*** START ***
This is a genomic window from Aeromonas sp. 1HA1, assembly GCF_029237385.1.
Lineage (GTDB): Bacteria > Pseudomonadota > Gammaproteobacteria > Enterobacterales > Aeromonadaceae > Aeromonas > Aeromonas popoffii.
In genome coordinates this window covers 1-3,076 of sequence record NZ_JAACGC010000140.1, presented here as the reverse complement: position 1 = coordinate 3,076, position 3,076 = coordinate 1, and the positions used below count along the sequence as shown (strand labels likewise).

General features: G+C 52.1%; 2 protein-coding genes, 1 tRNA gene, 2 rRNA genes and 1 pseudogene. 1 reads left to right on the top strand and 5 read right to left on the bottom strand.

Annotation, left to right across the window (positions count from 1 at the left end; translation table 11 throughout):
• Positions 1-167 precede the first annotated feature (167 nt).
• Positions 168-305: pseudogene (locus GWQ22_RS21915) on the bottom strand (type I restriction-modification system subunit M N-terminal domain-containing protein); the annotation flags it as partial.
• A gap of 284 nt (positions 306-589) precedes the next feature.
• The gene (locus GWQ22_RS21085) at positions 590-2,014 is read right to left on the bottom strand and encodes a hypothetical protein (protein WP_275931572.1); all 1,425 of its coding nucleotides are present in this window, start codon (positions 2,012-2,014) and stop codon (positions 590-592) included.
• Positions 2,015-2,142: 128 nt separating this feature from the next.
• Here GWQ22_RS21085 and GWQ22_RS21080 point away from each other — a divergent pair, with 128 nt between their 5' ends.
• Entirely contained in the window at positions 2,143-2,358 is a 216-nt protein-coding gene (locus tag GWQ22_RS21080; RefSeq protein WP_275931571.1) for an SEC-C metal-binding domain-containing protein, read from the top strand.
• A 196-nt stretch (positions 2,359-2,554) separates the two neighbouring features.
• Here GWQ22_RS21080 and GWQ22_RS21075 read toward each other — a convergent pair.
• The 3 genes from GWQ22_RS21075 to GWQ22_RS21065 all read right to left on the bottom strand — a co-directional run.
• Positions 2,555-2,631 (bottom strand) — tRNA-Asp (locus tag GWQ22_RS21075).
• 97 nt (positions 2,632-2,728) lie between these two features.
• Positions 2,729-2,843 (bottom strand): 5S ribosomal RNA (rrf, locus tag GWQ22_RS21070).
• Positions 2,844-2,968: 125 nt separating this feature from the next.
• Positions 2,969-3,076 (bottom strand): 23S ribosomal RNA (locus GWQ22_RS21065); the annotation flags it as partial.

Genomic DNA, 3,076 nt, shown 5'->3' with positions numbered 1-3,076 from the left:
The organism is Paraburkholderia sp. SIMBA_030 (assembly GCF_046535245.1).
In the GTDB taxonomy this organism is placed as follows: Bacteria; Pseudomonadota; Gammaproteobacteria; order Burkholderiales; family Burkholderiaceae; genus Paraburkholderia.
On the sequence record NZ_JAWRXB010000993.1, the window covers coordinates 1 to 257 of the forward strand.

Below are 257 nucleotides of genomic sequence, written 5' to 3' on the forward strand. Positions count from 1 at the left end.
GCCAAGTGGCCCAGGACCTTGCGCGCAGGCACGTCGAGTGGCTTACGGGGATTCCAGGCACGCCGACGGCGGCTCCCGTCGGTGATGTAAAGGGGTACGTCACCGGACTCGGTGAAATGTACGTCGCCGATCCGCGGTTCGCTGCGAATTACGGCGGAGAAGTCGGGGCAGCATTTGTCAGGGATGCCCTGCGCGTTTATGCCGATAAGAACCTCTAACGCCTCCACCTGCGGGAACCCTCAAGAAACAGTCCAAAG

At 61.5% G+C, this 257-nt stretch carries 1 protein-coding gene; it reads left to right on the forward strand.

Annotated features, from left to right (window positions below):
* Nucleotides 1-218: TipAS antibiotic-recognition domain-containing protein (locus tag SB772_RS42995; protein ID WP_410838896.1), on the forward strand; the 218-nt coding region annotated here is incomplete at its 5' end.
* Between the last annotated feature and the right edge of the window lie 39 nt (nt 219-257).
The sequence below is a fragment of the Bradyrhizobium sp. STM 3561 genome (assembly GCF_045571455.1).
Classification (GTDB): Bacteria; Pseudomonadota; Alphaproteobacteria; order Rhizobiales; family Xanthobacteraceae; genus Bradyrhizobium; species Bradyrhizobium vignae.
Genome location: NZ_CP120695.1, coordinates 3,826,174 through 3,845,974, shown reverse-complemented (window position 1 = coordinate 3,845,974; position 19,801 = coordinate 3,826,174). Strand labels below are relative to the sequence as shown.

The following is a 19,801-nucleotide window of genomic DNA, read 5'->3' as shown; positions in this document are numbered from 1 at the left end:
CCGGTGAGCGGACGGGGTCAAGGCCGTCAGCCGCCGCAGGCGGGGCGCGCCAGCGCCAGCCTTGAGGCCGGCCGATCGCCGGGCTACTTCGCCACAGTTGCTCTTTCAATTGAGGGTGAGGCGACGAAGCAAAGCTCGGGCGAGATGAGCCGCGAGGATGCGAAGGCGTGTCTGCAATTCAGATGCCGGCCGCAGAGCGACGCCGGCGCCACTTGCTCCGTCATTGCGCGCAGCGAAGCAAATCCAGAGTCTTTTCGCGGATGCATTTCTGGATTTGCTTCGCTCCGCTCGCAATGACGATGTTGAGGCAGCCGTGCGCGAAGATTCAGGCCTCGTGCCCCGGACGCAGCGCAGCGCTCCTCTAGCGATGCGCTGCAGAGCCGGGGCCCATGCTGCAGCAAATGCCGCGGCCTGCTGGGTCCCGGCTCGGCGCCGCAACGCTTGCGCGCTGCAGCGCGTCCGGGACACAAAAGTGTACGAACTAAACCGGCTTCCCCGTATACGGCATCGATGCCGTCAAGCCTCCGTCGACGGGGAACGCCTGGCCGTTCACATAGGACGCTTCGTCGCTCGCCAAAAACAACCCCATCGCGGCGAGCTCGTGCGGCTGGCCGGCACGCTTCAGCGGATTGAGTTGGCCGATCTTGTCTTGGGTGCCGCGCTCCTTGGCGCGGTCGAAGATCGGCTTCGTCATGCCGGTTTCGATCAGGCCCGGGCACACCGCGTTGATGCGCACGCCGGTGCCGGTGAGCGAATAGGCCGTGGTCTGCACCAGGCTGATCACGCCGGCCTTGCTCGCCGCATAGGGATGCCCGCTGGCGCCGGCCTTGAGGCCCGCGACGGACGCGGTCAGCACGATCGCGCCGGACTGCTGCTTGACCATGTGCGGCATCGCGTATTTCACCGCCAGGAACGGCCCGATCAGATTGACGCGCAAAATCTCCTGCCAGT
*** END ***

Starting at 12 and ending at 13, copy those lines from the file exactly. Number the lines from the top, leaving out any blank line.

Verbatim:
• Entirely contained in the window at positions 2,143-2,358 is a 216-nt protein-coding gene (locus tag GWQ22_RS21080; RefSeq protein WP_275931571.1) for an SEC-C metal-binding domain-containing protein, read from the top strand.
• A 196-nt stretch (positions 2,359-2,554) separates the two neighbouring features.